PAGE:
She also reported that Beulah Stallings, Alvine Foster, Ailene Moore and Jene Hall spent a Sunday with Lois Stallings; and that Matt Bleemel and wife were called to Bowling Green due to the death of her Uncle Burr Dickey.
Lastly, she reported that Willis Tyler had been suffering with his eye, and went to a specialist who removed a piece of steel from his eye. Ouch!
Irene Brooks surprised her sister, Florence Bell with a birthday party. Present were all but two of their siblings including sisters Mary Priest, Laura Priest, and Martha Ridgeway, and brothers Joe, John, Clarence (C.P.) and Thomas (T.J.) Brooks. Only David and Charles Brooks were unable to attend. All of them were the children of Shepherd and Mary (Richardson) Brooks.
W. O. Kulmer retired as mail carrier on the Star Route, and wrote a thank you to the people on the route for their kindnesses. He then took on the job of county truant officer.
The editor wrote that old Uncle Dora Jackson, "the oldest man in Leaches," had died at his home in Jackson Hollow near Clermont. While the editor surmised that he was nearly a hundred years old, census records put him at about 91 when he died.
An ailment we think little about these days, took another victim when Miss Mary Lou Osborne died at the home of her uncle, William Stillwell, on the Pitts Point Road near Woodlawn schoolhouse of Typhoid Fever, after an illness of two weeks.
The following teachers were appointed by the County School Board to fill vacancies at Cedar Glades, Clermont, Nichols and Corinth that we mentioned earlier: Sylvia Phelps, Katherine Melton, Ethel Wise and Hallie Wise.
Hardy Cruise carried off the honors in the trotting and pacing events at the Red Men picnic at the fairgrounds in Shepherdsville.
Woodford Troutman, who had been over at University of Indiana, was at home for a few days. "Woody" was making fine progress at the University, where he was taking the summer course in medicine.
Margaret Hardesty and Charles Daniels were quietly married at the home of the bride at Mt. Eden by the Rev. William Foster. Both were well known and popular young teachers and after a short bridal trip, they made their home in Florida, where he was a teacher.
Robert Ice advertised that he had a new one-ton Ford truck to haul small loads, and still had his larger truck for big loads.
Lightning stuck a haystack on Andy Kulmer's place, burning it to the ground. Guess that bolt must have been attracted by the needle hiding there.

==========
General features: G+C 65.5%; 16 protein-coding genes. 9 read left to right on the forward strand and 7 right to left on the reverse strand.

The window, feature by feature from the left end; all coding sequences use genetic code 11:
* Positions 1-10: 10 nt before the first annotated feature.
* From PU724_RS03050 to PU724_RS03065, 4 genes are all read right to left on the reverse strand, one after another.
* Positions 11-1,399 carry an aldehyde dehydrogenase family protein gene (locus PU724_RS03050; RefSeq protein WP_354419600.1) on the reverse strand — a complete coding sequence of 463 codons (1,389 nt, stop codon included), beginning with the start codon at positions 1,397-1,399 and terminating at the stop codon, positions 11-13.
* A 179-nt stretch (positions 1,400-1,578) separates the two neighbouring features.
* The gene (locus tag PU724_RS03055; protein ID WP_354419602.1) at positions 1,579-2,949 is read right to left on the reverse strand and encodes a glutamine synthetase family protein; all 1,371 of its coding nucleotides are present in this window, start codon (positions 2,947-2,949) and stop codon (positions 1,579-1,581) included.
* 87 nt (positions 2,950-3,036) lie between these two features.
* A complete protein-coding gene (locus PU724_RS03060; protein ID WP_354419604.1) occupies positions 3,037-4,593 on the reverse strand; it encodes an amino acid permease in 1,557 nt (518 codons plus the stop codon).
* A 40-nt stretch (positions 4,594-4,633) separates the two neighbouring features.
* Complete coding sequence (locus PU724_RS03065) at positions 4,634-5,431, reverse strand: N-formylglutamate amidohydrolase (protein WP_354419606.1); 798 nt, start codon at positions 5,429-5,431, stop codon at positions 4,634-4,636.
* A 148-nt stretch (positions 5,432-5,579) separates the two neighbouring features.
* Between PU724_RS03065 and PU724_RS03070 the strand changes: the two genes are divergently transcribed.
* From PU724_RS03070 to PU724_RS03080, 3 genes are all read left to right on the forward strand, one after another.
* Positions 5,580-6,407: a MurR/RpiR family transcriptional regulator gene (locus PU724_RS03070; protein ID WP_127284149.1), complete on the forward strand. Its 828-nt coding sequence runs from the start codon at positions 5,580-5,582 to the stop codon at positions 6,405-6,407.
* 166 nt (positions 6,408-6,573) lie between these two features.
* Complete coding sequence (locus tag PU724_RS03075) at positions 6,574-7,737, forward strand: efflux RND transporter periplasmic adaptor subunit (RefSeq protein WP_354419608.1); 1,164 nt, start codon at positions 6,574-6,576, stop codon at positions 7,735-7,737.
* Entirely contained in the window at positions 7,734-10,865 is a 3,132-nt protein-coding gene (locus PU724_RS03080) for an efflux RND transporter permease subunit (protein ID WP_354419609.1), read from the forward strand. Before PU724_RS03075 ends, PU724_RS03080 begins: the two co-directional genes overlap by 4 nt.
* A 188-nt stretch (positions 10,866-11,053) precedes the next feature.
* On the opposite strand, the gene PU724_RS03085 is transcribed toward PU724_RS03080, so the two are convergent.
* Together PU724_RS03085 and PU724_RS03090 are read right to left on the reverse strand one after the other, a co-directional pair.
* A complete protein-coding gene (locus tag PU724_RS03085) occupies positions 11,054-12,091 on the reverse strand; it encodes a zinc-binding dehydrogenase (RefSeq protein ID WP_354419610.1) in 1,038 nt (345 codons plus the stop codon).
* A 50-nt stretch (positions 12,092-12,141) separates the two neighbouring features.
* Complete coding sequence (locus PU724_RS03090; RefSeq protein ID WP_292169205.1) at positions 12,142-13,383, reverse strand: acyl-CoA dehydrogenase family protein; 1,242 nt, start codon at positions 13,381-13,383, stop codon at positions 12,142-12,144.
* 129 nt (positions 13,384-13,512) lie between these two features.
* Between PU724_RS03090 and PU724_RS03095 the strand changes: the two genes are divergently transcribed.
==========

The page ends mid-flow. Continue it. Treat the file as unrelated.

Miss Texia Swearingen and cousin, Miss Elizabeth Magruder, of near Deatsville, spent a Friday and Saturday with Miss Ollie Maraman, of near Lotus. Now don't you just feel better knowing that?
The paper reported that the largest fish ever caught in Kentucky waters was caught in Salt River near West Point, Kentucky. It was gigged by Emmett Crenshaw and after 40 long minutes of hard fighting and worrying with him, he was landed by Steve Simpson. The fish was an Alligator Garr weighing 161 pounds, measuring 7 feet, 2 inches in length and 37 inches in circumference.
Having given Jim Hardaway a gig or two in June, the editor turned his wit on another banker in July, writing "Mr. Harry Hyman Combs, the handsome, heart-smashing cashier of the Bullitt County Bank, is basking in the "Hoosier" sunlight this week, and incidently, in the smiles of some sweet lassies over about West Baden."
And we'll close this section with words about Richard "Dick" Moore who lived up in the knobs where he died in his 64th year. The paper reported, "Dick Moore, in many ways, was a classic. He was the strongest man in his friendships the writer has ever known. There was no burden too heavy for him to bear for his friends. He was an honest, kindly hearted neighborly man, true to his friends, devoted to his home and loyal to his country. He was a Bullitt Countian to the manor born and loved the Knobs as a child loves its mother. His entire life was spent there and at the close of life's day, his ashes were laid to rest in the beautiful little cemetery at Mt. Eden, whence so many of his friends and loved ones lie asleep."